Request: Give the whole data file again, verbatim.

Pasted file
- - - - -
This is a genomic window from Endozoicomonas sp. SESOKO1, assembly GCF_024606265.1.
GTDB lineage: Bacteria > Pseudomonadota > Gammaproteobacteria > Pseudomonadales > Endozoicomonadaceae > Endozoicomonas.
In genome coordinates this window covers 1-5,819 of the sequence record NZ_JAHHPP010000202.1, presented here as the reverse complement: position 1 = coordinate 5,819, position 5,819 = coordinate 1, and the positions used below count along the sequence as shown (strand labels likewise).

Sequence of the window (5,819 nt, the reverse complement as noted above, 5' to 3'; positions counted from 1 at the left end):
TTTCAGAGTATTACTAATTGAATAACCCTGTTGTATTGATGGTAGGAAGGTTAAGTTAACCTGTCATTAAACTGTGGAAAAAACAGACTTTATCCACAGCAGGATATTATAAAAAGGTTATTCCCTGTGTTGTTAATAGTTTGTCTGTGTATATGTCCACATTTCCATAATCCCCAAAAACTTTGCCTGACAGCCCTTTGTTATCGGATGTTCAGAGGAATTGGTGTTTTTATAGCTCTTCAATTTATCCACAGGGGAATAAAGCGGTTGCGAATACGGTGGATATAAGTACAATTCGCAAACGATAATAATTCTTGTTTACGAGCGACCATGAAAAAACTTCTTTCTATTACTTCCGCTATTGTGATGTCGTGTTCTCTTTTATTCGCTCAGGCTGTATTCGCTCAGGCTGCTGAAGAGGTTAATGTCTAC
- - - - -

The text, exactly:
This is a genomic window from Endozoicomonas sp. SESOKO1, assembly GCF_024606265.1.
GTDB lineage: Bacteria > Pseudomonadota > Gammaproteobacteria > Pseudomonadales > Endozoicomonadaceae > Endozoicomonas.
In genome coordinates this window covers 1-5,819 of the sequence record NZ_JAHHPP010000202.1, presented here as the reverse complement: position 1 = coordinate 5,819, position 5,819 = coordinate 1, and the positions used below count along the sequence as shown (strand labels likewise).

Sequence of the window (5,819 nt, the reverse complement as noted above, 5' to 3'; positions counted from 1 at the left end):
TTTCAGAGTATTACTAATTGAATAACCCTGTTGTATTGATGGTAGGAAGGTTAAGTTAACCTGTCATTAAACTGTGGAAAAAACAGACTTTATCCACAGCAGGATATTATAAAAAGGTTATTCCCTGTGTTGTTAATAGTTTGTCTGTGTATATGTCCACATTTCCATAATCCCCAAAAACTTTGCCTGACAGCCCTTTGTTATCGGATGTTCAGAGGAATTGGTGTTTTTATAGCTCTTCAATTTATCCACAGGGGAATAAAGCGGTTGCGAATACGGTGGATATAAGTACAATTCGCAAACGATAATAATTCTTGTTTACGAGCGACCATGAAAAAACTTCTTTCTATTACTTCCGCTATTGTGATGTCGTGTTCTCTTTTATTCGCTCAGGCTGTATTCGCTCAGGCTGCTGAAGAGGTTAATGTCTAC